1. The father of the plaintiffs obtained a decree against the 5th defendant and in execution thereof brought to sale and purchased the 5th defendant's one-fifth share in the two suit villages. The plaintiffs in the suit, out of which these appeals arise, sued for partition and for possession (sic) 5th defendant's one-fifth share in the (sic) villages.
2. Balakrishnama, adoptive father of the 2nd defendant, and defendants Nos. 1, 3 and 5 were members of an undivided family. In 1871 they effected a partition. The bulk of the family property was divided by metes and bounds, but the suit villages and some other immovable property were kept undivided for convenience of enjoyment and were held by the divided members as tenants in common, though the actual management was vested in Balakrishnama, who was to pay to each of the tenants in common his share of the income. In January 1893, Balakrishnama died and the management was thereafter with the 1st defendant.
3. Two of the issues framed in the suit were: whether the suit was barred by limitation and whether the suit was bad as being a suit for partial partition. The Court found both these issues in the negative and gave a decree for partition. The arguments on behalf of the appellants have been confined to an attempt to show that the findings upon the above issues are wrong. We shall first deal with Appeal No. 184 which is by the 1st defendant. This defendant in his written statement admitted that the 5th defendant used to receive payments towards his share of the income of the suit lands as long as Balakrishnama was alive. He contended, however, that after Balakrishnama's death in 1893, the 5th defendant had no enjoyment and that, therefore, the suit brought in 1906, was time-barred. The article of Schedule II of the Limitation Act, applicable to a case like the present, is Article 144 and to succeed, it was incumbent upon the 1st defendant to prove that the 5th defendant was, in denial of his title, excluded from the enjoyment of his share of the suit lands. Jogendra Nath Rai v. Baldeo Das Marwari 35 C. 961 : 12 C.W.N. 127 : 6 Cri.L.J. 735, Sellam v. Chinnammal 24 M. 441, Ittappan v. Manavikrama 21 M. 153.
4. This was the view taken by the Court below, and it has not been seriously disputed before us. We think the Court below was tight in holding that the 1st defendant failed to discharge the burden which rested upon him. The 5th defendant stated as a witness for the defence that after the partition of 1871 he never received any share of the produce either from Balakrishnama or from any one else. In so stating he went further than the 1st defendant himself. There can be no doubt that his sympathies are now with the defendants rather than with the plaintiffs and no reliance can be placed upon his evidence. Exhibits II and VIII are relied upon. These are written statements filed by the 5th defendant in Original Suit No: 1 of 1894 and Original Suit No. 10 of 1895, respectively. In these statements the 5th defendant alleged that the partition of 1871 was never acted upon and that he and other members of the family were managing portions of the family lands. He never stated that he was excluded from enjoyment of the suit lands. His object in putting in these written statements was to claim a larger share than he was entitled to under the partition of 1871. This is all the evidence relied upon to prove adverse possession and it is manifestly insufficient.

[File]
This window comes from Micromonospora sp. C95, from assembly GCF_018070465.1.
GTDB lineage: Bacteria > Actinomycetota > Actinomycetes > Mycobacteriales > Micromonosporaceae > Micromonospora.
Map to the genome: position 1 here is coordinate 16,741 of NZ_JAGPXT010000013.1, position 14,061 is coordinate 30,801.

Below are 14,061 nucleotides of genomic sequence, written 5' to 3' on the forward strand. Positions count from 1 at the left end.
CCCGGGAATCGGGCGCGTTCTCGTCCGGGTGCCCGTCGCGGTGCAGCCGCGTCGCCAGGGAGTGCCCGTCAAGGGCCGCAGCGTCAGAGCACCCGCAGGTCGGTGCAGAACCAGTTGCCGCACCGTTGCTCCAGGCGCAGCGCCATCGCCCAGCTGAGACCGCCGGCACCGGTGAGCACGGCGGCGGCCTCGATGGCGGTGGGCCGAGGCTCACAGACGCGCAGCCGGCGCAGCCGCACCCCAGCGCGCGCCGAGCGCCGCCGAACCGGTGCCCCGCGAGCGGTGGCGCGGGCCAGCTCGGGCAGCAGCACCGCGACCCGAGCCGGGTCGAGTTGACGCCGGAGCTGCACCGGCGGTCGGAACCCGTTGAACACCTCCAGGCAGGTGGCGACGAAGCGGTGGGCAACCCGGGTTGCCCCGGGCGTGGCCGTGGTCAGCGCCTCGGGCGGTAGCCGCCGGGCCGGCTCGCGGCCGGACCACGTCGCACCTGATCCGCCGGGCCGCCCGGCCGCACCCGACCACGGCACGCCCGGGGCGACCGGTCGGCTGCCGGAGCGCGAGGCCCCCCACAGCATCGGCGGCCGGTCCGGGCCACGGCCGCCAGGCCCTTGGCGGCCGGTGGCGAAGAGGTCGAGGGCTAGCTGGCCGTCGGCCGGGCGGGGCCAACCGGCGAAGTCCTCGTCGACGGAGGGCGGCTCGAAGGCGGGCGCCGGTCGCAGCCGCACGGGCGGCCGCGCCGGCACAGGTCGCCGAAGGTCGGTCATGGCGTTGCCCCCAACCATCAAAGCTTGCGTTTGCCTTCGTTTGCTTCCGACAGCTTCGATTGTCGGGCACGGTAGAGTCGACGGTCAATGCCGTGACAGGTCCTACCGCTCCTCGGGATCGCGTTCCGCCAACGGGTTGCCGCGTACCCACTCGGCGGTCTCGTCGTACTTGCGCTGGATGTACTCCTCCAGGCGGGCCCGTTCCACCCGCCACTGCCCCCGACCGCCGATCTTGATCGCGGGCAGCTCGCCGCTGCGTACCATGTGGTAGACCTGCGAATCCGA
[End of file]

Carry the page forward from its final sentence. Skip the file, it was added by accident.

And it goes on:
5. The remaining question is whether the suit is bad as being a suit for partial partition. The 5th defendant was entitled as tenant in common to 1/5 share, not only in the suit villages but also in certain inam 'lands. The suit is for partition of his 1/5th share in the suit villages only, that being all that plaintiff's father bought. In support of the contention that the suit is bad we have been referred to a passage in Ramaswamy Chetty v. Alagiriswamji Chetty 27 M. 361 and to an unreported decision of this Court in Second Appeal No. 175 of 1905. In Ramaswamy Chetty v. Alagirisamy Chetty 27 M. 361 it is said: 'It is no doubt the law that the transferee only of the co-tenancy cannot maintain a suit for partition of the portion transferred to him.' For this statement of the law Parbati Churn Deb v. Ain-ud-deen 7 C. 577 : 9 C.L.R. 170 is relied upon. As was, however, pointed out in the case of Radha Kanta Shaha v. Bipro Das Roy 1 Cri.L.J. 40 it was not laid down in that case as a matter of law, that a partition of a revenue paying estate, when that portion is capable of partition without much inconvenience, to other shares, is absolutely barred by law and Syed Harihur Rasul Abdul Faiz v. Ashita Mohan Ghosh 12 C.W.N. 640 and Uma Sundari Debi v. Benode Lal Pakrashi 34 C. 1026, are further authority that a suit like the present is not bad. Second Appeal No. 175 of 1905 is clearly distinguishable. There the suit was to recover specific land left by the testator under his will to the plaintiff, and it was held that plaintiff could not succeed because the immovable property of the testator's family had not been divided and the testator himself could not have claimed any specific portion of the undivided property as his share. We, therefore, hold that the suit is not bad and dismiss Appeal No. 184 with costs.
6. Appeal No. 183 is by the 2nd defendant. The only difference between this appeal and appeal No. 184 is that there is no admission by the 2nd defendant that the 5th defendant at any time enjoyed his share of the suit property. This, however, is immaterial seeing that the burden of proof is upon the 2nd defendant.
7. We, therefore, dismiss the appeal with costs.